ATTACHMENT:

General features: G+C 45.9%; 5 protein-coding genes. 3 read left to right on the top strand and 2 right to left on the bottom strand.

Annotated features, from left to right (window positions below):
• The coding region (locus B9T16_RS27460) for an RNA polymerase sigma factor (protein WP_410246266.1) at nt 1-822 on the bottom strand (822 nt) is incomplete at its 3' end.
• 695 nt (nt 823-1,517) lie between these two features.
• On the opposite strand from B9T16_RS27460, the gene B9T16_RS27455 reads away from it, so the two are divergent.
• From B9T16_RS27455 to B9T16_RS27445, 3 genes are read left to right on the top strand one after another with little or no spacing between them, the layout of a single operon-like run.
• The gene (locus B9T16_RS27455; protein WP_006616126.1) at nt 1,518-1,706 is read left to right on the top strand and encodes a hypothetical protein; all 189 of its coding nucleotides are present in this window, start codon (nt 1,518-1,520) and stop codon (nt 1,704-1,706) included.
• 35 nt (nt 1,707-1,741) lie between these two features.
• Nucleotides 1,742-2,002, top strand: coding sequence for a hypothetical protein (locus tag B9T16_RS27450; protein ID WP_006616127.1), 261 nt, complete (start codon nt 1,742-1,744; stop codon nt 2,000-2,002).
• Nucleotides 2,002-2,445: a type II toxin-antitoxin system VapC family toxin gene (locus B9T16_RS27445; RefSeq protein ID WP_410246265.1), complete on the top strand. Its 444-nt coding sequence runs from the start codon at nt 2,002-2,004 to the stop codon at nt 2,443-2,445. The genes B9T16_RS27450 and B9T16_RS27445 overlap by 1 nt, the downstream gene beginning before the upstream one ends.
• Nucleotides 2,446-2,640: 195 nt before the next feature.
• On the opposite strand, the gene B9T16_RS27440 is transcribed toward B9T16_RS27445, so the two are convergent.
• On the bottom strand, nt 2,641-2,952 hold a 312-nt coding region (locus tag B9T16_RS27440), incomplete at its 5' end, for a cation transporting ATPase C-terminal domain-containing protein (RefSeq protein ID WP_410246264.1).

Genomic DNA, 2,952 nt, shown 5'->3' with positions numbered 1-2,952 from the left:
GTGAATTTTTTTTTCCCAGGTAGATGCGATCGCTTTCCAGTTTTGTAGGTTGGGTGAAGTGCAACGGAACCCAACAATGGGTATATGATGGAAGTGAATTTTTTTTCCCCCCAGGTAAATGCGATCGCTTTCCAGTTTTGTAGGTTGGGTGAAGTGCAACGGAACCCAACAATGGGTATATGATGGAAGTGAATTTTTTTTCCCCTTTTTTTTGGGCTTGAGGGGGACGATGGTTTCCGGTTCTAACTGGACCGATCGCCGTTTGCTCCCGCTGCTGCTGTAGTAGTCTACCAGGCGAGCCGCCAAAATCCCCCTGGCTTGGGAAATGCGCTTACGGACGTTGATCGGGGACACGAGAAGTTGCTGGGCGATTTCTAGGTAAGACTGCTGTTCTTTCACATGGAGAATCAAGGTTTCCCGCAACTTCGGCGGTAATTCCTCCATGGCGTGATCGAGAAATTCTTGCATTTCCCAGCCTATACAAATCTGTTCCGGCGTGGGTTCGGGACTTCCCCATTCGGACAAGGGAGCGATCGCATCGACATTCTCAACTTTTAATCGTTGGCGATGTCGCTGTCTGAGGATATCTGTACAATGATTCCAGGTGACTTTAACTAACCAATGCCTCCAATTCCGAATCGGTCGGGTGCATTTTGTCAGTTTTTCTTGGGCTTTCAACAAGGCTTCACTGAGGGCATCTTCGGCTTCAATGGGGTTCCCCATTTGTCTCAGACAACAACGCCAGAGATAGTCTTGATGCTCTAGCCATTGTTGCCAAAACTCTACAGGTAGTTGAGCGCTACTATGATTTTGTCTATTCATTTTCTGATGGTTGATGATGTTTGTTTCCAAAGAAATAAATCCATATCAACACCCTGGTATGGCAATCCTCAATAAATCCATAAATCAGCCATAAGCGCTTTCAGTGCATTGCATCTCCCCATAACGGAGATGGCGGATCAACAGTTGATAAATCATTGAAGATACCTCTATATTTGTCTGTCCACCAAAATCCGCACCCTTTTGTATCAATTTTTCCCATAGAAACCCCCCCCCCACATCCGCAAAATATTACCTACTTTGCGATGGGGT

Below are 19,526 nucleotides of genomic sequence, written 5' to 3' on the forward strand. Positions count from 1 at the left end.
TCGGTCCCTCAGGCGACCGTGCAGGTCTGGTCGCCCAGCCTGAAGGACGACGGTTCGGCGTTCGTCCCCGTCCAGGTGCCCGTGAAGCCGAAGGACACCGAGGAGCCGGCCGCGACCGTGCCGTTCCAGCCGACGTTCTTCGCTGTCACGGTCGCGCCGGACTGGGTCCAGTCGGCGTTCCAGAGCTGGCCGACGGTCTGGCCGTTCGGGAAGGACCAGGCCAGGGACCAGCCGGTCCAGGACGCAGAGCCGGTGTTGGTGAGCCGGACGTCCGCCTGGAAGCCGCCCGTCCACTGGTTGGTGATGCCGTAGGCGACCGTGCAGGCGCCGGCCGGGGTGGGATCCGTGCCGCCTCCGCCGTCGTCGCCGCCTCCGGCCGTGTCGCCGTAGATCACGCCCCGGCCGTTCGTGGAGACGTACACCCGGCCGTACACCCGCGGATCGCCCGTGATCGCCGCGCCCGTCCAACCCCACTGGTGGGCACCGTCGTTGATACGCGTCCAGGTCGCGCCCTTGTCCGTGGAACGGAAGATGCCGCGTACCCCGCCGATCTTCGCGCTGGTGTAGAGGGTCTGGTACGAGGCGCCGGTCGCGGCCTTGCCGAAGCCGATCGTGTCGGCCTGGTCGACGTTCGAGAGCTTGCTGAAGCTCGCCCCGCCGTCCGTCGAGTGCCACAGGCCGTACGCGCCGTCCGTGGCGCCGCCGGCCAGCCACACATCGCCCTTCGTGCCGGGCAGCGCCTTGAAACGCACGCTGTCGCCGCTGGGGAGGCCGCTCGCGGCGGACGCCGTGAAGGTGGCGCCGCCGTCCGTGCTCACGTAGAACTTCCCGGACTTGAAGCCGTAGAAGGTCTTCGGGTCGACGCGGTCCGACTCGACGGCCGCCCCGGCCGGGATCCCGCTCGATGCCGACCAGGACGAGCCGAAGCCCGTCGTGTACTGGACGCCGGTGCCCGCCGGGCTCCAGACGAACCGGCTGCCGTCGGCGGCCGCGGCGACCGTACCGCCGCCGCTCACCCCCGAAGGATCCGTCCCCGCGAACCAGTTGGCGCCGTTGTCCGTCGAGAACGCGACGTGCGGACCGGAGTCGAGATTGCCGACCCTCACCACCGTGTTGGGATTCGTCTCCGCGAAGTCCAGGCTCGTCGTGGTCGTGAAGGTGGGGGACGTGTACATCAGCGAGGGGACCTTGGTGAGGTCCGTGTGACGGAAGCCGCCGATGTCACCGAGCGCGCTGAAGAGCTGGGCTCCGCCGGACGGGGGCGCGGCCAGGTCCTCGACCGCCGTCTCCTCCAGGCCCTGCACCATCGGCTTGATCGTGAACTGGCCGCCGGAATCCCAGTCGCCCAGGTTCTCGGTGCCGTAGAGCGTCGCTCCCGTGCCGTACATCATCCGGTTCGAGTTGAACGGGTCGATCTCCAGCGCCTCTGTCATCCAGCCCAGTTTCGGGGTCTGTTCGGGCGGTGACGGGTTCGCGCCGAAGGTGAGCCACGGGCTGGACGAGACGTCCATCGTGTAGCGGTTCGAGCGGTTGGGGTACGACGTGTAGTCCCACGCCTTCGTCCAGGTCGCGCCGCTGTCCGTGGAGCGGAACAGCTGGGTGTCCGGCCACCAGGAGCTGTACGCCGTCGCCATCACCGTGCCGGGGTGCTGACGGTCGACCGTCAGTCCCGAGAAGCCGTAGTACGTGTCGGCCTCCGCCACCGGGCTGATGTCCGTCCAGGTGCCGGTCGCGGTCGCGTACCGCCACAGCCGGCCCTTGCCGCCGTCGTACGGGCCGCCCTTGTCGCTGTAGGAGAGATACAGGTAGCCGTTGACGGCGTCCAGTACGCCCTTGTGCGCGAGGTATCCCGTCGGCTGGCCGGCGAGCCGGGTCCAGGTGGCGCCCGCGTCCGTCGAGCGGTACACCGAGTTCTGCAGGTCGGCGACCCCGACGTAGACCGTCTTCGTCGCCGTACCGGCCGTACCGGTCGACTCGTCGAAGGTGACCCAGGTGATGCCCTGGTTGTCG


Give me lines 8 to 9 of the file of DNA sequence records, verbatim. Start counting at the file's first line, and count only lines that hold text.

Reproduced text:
• 35 nt (nt 1,707-1,741) lie between these two features.
• Nucleotides 1,742-2,002, top strand: coding sequence for a hypothetical protein (locus tag B9T16_RS27450; protein ID WP_006616127.1), 261 nt, complete (start codon nt 1,742-1,744; stop codon nt 2,000-2,002).